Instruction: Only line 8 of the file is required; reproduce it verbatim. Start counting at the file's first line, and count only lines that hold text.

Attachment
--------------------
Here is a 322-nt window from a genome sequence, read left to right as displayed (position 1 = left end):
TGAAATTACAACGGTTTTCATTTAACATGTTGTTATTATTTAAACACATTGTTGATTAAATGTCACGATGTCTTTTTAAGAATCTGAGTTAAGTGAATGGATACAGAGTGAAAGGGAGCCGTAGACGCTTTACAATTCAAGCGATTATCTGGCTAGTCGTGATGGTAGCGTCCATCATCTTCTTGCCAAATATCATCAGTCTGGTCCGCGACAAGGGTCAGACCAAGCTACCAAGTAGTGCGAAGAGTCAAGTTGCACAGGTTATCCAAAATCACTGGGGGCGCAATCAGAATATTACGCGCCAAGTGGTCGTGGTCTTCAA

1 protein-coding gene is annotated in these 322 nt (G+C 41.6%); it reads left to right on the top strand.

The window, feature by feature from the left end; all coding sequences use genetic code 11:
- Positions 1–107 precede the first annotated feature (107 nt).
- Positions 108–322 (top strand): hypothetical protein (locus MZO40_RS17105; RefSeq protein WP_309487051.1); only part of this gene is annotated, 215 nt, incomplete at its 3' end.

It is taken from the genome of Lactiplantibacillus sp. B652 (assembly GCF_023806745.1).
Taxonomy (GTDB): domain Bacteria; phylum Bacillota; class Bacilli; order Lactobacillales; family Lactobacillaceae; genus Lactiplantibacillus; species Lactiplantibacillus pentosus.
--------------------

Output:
Taxonomy (GTDB): domain Bacteria; phylum Bacillota; class Bacilli; order Lactobacillales; family Lactobacillaceae; genus Lactiplantibacillus; species Lactiplantibacillus pentosus.